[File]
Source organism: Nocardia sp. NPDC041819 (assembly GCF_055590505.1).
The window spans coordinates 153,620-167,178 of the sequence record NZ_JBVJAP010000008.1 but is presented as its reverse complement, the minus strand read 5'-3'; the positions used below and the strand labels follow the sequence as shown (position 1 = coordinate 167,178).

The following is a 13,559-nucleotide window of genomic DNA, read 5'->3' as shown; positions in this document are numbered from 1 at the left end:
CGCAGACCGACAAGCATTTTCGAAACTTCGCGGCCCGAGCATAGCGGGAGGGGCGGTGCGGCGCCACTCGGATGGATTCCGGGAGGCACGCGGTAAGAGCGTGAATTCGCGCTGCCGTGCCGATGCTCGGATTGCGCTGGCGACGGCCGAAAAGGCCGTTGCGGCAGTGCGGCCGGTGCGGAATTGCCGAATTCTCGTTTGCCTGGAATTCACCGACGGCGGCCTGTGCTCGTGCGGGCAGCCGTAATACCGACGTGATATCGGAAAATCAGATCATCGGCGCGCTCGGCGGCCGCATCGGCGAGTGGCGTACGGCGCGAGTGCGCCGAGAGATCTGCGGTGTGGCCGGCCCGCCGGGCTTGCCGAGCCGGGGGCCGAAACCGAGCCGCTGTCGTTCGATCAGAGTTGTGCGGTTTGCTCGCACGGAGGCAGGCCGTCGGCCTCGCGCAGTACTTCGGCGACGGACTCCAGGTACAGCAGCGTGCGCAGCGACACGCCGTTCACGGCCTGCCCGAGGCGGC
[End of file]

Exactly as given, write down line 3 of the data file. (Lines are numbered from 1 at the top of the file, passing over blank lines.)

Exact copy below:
The following is a 13,559-nucleotide window of genomic DNA, read 5'->3' as shown; positions in this document are numbered from 1 at the left end: